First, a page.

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Break Any Woman Down

Dana Johnson

Publication Year: 2012

In Break Any Woman Down, Dana Johnson explores race, identity, and alienation with unflinching honesty and vibrant language. Hip and seductive, her stories often feature women discovering their identities through sexual and emotional intimacy with the men in their lives.

In the title story, La Donna is a black stripper whose white boyfriend, an actor in adult movies, insists that she stop stripping. In "Melvin in the Sixth Grade," eleven-year-old Avery has a crush on a white boy from Oklahoma who, like Avery, is an outsider in their suburban Los Angeles school. "Markers" is as much about a woman's relationship with her mother as it is about the dissolution of her relationship with an older Italian man.

Dana Johnson has an intuitive sense of character and a gift for creating authentic voices. She effortlessly captures the rhythmic vernaculars of Los Angeles, the American South, and various immigrant communities as she brings to life the sometimes heavyhearted, but always persevering, souls who live there.

Published by: University of Georgia Press

Cover

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pp. 1-7

Contents

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pp. vii-viii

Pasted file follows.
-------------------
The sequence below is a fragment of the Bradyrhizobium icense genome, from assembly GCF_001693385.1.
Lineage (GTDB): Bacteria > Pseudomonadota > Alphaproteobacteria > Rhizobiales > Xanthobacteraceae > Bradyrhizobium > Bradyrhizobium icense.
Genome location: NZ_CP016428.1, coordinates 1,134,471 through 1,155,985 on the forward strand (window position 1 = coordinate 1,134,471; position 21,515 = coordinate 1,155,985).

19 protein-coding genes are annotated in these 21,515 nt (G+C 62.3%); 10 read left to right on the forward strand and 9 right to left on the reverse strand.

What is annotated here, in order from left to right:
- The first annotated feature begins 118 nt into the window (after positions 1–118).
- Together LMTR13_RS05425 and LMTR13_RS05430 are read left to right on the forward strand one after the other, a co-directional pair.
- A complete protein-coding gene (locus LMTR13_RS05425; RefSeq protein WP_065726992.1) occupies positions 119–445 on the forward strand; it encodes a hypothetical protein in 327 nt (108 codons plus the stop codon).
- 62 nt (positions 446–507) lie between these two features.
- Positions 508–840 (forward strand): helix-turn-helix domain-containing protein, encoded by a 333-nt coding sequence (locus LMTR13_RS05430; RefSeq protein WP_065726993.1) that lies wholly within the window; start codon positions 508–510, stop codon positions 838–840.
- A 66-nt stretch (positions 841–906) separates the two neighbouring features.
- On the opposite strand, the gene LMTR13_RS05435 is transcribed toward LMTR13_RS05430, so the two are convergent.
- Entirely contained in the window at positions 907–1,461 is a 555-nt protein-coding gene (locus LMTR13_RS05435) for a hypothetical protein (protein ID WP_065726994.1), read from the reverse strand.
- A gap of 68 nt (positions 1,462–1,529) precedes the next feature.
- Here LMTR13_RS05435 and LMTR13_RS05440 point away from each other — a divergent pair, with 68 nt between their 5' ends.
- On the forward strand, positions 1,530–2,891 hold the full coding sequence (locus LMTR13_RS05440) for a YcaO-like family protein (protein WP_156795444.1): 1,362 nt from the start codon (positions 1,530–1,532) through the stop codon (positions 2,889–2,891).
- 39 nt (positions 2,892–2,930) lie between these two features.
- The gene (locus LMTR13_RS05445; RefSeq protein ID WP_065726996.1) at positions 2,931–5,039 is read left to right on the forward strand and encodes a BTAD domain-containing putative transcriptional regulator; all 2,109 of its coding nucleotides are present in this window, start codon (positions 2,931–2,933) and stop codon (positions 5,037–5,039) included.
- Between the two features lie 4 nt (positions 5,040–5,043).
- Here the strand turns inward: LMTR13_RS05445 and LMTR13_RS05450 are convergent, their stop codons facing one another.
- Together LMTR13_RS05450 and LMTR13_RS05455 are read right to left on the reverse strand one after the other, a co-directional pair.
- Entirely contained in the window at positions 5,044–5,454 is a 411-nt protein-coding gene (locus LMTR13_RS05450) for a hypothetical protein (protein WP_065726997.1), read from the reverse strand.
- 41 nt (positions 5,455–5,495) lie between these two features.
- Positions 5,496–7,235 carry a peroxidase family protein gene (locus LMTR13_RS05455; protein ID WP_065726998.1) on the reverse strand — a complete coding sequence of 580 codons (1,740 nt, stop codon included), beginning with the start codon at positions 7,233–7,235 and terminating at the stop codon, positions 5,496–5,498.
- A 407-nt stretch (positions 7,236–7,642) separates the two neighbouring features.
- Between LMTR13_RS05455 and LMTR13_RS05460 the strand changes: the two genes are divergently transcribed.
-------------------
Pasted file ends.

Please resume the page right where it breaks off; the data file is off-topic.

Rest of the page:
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Melvin in the Sixth Grade

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pp. 1-16

Maybe it was around the time that the Crips sliced up my brother's arm for refusing to join their gang. Or it could have been around the time that the Crips and the Bloods shot up the neighborhood one Halloween so we couldn't go trick-or-treating. It could have even been the time that my brother's friend, Anthony, got shot for being at the wrong place at the wrong time. ...

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Three Ladies Sipping Tea in a Persian Garden

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pp. 17-33

This morning I woke up on my back and alone, because already, I think I've been through another man. A fight about something stupid ended in sex. And then me, alone on my back, listening to my front door close too loudly. So I decided to do something, wear something, that made me feel not like a woman who is sad because of a man. ...

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Break Any Woman Down

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pp. 34-59

Bobby used to love to watch himself so much, videos of his work. He called himself "shy," just like all his other actor friends. Get those people in a room, though, and youVe never seen so much goddamn ham in your life. With Bobby it was always rewind, back up, what did you think of that shot? I look pretty good, right? ...

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Mouthful of Sorrow

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pp. 60-74

Why don't you come and sit with me for a spell, keep me company? That's right. Right c'here on the porch with me. It's evenings like this I get to thinking bout things. When the heat start to break and the sky get that gray-blue in it, touching the tops of the trees out yonder. Best time of day in the summertime. ...